In East Anglia, St Edmund, king and martyr, attracted the attention of English rulers during the central and later Middle Ages. This phenomenon is explored by Paul Webster, and could be seen in pilgrimages and gifts to the abbey of Bury St Edmunds, but also in taking the saint to war. King Edward I – who appears to have had a lively sense of how to make a community of monks feel important – on one occasion announced that the long-dead saint would join his Scottish campaign ‘to protect me and mine, and to conquer the enemy’. In a perhaps withering comment to one of his justices, he added that St Edmund ‘will come wearing flashing armour, much better prepared than you’!
Moving south, Tim Tatton-Brown takes us to Salisbury, exploring the dual development of the cult of St Osmund and the remodelling of the fabric of the city’s cathedral, in the era when the cathedral moved from Old Sarum to the new town of Salisbury. Here, an ‘unofficial’ shrine stood in the Trinity Chapel from the 1230s, a few years after efforts to canonise Osmund began, until the fifteenth century, when he was finally declared a saint and moved to another new shrine.
Last, but by no means least, John Jenkins and Louise Wilkinson explore the cult of perhaps the foremost northern European saint: Thomas Becket. In focusing on London, Jenkins takes us to the city of Becket’s birth, and the efforts of Londoners to claim the saint as one of their own. Association with Becket found a place in the very fabric of the city from an early stage in the development of his cult, for instance in the reconstruction of London Bridge, with its central chapel of St Thomas, from the late 1170s. From London, like Chaucer’s pilgrims, the Special Issue wends to Canterbury, considering Becket’s cult at its spiritual home. Louise Wilkinson explores evidence for the endurance of devotion to St Thomas in the thirteenth century among churchmen and royalty. If Becket had been King Henry II’s nemesis in the twelfth century, and whilst his cult had an enduring appeal to opponents of the crown, it was nonetheless a religious phenomenon that rulers knew they could not ignore. England’s premier saint therefore, ‘remained harnessed to the medieval English monarchy’.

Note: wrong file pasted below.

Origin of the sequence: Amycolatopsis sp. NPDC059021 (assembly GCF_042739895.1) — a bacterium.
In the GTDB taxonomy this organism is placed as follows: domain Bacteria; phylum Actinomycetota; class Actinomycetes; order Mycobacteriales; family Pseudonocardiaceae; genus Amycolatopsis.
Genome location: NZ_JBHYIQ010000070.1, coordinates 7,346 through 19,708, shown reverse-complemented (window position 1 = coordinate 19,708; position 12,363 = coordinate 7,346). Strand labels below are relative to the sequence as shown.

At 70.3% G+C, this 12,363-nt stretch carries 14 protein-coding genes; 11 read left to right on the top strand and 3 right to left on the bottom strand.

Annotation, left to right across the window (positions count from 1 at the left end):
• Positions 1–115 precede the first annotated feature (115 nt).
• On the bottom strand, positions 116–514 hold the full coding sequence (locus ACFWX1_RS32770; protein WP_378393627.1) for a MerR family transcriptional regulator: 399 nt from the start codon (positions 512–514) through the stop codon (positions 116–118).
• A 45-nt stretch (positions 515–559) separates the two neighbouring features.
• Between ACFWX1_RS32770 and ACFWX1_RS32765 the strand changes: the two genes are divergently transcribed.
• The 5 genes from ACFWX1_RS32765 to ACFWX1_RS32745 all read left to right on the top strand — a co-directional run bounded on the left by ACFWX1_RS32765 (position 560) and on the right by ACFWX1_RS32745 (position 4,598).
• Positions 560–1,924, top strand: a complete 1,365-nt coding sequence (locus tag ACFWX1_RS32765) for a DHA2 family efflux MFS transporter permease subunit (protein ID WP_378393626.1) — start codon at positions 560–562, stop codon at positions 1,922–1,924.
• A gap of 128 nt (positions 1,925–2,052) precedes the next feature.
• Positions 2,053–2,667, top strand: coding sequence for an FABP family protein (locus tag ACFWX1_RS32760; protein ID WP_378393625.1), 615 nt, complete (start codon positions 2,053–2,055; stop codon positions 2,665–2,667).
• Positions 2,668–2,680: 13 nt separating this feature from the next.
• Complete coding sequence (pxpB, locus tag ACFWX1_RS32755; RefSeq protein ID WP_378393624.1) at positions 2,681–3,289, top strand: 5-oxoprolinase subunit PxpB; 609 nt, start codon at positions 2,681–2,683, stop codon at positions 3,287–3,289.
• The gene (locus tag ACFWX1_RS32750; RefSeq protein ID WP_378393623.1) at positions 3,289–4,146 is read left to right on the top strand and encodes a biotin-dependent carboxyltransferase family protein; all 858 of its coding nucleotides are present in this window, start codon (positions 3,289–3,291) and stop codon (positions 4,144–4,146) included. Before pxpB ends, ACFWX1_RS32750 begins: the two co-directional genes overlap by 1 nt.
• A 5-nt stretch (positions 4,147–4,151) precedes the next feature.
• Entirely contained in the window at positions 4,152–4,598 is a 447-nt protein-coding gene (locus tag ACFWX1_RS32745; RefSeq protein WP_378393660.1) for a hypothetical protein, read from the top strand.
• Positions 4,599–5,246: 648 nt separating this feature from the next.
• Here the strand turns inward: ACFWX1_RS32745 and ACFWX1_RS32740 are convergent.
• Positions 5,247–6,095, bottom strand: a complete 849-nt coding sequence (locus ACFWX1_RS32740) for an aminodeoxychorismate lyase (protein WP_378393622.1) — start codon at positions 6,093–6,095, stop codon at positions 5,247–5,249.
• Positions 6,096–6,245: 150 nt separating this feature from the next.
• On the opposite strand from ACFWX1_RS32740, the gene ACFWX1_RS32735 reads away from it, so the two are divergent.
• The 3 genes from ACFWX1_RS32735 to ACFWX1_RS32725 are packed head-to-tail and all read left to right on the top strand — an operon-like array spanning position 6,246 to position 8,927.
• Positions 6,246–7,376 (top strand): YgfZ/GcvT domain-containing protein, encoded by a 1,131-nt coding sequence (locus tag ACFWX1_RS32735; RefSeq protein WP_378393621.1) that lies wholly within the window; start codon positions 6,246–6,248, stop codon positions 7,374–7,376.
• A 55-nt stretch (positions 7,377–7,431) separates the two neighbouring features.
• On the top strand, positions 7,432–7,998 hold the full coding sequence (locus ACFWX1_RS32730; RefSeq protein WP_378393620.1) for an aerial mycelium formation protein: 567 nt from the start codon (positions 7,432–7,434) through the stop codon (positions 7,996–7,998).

What Henry II would have made of continued celebration of Becket on the 850th anniversary of the murder in Canterbury Cathedral, is unknowable. Likewise Henry VIII, the Tudor monarch who swept away the cult of the saints in England. Perhaps both rulers might have taken a grim satisfaction in the way in which the events of 2020 have thwarted the best laid commemorative plans. But Henry VIII proved unable completely to sweep away the old religious practices. So too, Covid-19 will not keep us at home forever. The papers in this Special Issue, which once were scheduled to help bring 2020’s year of the saints to a close, now stand among starting points for revival of activity as events, exhibitions and conferences begin to become a possibility in the post-pandemic world.
Paul Webster is a lecturer at Cardiff University, where he coordinates the Exploring the Past adult learners progression pathway, a partnership between the university’s Division of Continuing and Professional Education and the School of History, Archaeology and Religion, where he teaches medieval history. His research focuses on kingship, piety, and the cult of the saints in medieval England. His principal publications include the monograph King John and Religion(Woodbridge: 2015) and a collection, co-edited with Dr Marie-Pierre Gelin (UCL) on The Cult of St Thomas Becket in the Plantagenet World (Woodbridge, 2016).
Banner image. Mattana. Detail from stained glass window, Canterbury Cathedral. A miracle performed by prayer. Available online with Creative Commons license.
Figure 1. John Salmon. Detail from stained glass window in St Mary’s Church, Bury St Edmond’s, Canterbury. Image available online with Creative Commons license.
Figure 2. Unknown photographer. Interior of Lichfield Cathedral, Staffordshire. Image available online with creative commons license.
Figure 3. Unknown photographer. Thomas Becket’s shrine, Canterbury Cathedral, Canterbury. Available online in the public domain.